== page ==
17. 17. ML/OL was losing ground to a “newline” of conservative churchescharacterized by seriousness andstrictness.serious about meaningstrict regarding theirnorms of belief and behavior.This ... made them socially strong, andthis social strength made them grow – astheir adherents enthusiastically recruitedothers.
  19. 19. lukewarm+lenient=weak
  20. 20. According to Kelley, strict, serious, andgrowing groups ...are not ‘reasonable,’ they are not ‘tolerant,’they are not ecumenical, they are not‘relevant.’ They often refuse to recognizethe validity of other Christian churches’teachings, ordinations, sacraments. Theyobserve unusual rituals … they [persist] inirrational behavior … They try to imposeuniformity of belief and practice amongmembers by censorship, heresy trials, andthe like. (26).
  21. 21. The Paradox:There is about any serious meaning venturea certain irreducible fierceness, asperity,insistence, exclusiveness, rigor – afanaticism that brushes everything elseaside. Yet that very single-mindednessrenders it objectionable to those who valuebalance, brotherhood, respect for individualdiversity, mutual forbearance and self-restraint, civic peace, pluralism ... (164)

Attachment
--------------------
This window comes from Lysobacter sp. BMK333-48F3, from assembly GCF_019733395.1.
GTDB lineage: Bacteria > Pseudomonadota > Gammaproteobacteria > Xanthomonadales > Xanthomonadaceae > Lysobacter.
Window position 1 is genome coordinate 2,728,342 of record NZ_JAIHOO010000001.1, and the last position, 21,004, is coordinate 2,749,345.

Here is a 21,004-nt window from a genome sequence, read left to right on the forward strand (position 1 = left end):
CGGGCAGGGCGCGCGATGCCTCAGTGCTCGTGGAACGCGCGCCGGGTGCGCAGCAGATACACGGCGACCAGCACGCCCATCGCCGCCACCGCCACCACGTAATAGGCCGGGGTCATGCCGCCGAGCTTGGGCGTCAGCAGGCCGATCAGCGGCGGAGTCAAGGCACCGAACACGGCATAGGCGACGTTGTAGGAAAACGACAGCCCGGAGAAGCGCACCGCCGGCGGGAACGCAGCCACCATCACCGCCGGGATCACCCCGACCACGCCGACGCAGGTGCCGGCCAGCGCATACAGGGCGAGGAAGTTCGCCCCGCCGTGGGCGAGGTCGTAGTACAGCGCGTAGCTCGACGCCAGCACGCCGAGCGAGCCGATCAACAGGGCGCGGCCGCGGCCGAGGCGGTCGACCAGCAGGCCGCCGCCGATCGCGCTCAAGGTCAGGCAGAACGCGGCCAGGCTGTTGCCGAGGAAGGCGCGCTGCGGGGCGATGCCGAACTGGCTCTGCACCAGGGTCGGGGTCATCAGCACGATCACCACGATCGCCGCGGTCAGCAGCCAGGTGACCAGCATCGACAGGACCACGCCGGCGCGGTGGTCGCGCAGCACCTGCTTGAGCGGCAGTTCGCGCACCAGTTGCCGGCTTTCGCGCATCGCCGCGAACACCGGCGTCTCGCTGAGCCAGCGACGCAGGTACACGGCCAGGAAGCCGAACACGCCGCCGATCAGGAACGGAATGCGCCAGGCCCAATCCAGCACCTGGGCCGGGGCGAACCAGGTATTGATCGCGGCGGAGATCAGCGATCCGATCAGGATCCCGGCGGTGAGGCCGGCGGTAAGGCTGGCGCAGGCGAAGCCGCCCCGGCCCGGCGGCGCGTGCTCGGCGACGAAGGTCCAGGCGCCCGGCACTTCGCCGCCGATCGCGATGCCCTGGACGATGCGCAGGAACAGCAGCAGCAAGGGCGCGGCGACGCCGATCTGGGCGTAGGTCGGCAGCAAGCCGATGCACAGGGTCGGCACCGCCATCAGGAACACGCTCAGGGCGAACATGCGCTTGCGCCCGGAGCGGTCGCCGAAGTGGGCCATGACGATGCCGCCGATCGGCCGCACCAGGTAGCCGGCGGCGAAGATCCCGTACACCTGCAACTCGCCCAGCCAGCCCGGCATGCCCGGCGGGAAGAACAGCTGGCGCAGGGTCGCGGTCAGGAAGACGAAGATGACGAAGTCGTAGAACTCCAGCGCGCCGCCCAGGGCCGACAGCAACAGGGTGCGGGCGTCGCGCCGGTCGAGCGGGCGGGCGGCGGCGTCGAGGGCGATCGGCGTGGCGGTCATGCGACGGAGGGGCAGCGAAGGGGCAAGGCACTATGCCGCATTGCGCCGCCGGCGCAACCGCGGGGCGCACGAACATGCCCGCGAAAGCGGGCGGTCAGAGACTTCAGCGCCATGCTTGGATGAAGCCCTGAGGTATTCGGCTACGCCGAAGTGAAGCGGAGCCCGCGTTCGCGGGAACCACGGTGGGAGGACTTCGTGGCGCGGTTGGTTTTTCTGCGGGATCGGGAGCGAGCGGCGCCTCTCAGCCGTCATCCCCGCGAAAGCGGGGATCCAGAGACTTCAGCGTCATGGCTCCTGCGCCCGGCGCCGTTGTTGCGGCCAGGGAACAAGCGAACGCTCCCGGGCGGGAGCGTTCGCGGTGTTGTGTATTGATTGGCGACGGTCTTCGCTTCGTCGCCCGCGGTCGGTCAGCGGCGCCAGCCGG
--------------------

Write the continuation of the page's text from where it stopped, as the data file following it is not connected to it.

22. 22. Chapter 6:Why Not a Strong,EcumencialReligion?
  23. 23. “But why must there be any conflict? Arenot freedom, justice, respect for othersessential parts of the Christian faith? Ideallythey should be, if rightly understood. Onecan conceive of a high-demand religiousmovement devoted to justice, freedom,beauty, respect for others, and so on, whichcould effectively explain life to [humankind]without fanaticism, absolutism, intolerance,or judgmental moralism. That is what –ideally – Christianity ought to be.”
  24. 24. “Yet where is such a phenomenonto be found?”-- Dean Kelley, 1972In the 40 years since ...
  25. 25. a search for a cure forCRISConflictedReligiousIdentitySyndrome
  26. 26. We know how to havea STRONG-HOSTILECHRISTIAN IDENTITY.
  27. 27. STRONG-HOSTILEWe have the only way.You are going to hell.We are God’s chosen.You worship false gods.resistance if will be assimilated - oreliminated.
  28. 28. We know how to havea weak-benignCHRISTIAN IDENTITY.
  29. 29. weak-benignit doesn’t matter what you believe.all religions are the same.all roads lead to god.only sincerity matters.doctrines divide.keep religion private.Mind/Matter: I don’t, it doesn’t.